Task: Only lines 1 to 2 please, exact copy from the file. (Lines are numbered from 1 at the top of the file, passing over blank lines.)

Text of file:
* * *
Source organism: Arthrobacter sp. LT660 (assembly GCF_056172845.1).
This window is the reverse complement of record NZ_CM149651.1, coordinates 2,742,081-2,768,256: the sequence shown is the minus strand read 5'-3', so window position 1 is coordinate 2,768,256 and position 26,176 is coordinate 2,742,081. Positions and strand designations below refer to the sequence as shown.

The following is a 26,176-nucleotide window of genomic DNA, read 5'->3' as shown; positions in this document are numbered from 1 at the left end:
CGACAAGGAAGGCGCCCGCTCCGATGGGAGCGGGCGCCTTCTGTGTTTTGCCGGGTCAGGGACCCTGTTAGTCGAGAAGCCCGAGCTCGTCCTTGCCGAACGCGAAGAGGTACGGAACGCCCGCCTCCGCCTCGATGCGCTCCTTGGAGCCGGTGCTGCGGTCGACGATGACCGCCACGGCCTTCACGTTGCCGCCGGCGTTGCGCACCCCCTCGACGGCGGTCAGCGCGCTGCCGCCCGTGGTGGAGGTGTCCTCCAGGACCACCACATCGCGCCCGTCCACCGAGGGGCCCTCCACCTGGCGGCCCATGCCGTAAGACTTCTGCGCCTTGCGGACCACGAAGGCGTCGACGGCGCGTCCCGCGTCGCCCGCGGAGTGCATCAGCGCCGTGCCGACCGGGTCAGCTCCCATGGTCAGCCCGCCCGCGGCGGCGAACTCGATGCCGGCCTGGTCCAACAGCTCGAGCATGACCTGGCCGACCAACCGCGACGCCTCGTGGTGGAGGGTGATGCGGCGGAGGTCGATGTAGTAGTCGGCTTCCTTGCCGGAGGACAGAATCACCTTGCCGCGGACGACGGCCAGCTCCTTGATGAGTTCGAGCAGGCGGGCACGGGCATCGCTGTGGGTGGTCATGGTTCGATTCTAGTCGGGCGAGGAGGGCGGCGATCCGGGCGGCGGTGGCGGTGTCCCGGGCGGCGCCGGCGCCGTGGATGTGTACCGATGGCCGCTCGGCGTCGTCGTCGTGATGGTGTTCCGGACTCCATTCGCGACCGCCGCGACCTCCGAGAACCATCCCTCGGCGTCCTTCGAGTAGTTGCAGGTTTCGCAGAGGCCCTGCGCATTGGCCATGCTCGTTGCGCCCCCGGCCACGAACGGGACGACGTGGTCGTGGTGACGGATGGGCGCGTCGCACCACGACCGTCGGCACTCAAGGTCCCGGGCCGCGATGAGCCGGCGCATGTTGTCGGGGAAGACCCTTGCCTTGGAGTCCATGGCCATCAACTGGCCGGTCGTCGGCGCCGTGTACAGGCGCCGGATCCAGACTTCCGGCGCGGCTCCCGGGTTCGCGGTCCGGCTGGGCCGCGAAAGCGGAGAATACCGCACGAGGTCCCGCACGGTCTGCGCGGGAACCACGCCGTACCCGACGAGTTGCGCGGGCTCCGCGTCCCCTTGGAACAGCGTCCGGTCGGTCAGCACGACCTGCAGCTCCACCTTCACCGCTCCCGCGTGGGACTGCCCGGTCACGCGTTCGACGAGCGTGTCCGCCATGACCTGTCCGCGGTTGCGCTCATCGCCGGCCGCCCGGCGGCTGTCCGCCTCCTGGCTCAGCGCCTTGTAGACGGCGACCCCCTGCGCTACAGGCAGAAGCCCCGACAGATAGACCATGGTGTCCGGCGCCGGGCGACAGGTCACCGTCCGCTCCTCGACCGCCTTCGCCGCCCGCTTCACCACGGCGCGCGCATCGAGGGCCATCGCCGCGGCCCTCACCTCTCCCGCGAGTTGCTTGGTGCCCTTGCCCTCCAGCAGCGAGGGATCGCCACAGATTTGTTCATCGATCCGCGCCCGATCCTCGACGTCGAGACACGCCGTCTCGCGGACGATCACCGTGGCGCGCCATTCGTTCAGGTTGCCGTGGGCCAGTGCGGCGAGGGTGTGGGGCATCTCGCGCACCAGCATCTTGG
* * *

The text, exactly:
Source organism: Arthrobacter sp. LT660 (assembly GCF_056172845.1).
This window is the reverse complement of record NZ_CM149651.1, coordinates 2,742,081-2,768,256: the sequence shown is the minus strand read 5'-3', so window position 1 is coordinate 2,768,256 and position 26,176 is coordinate 2,742,081. Positions and strand designations below refer to the sequence as shown.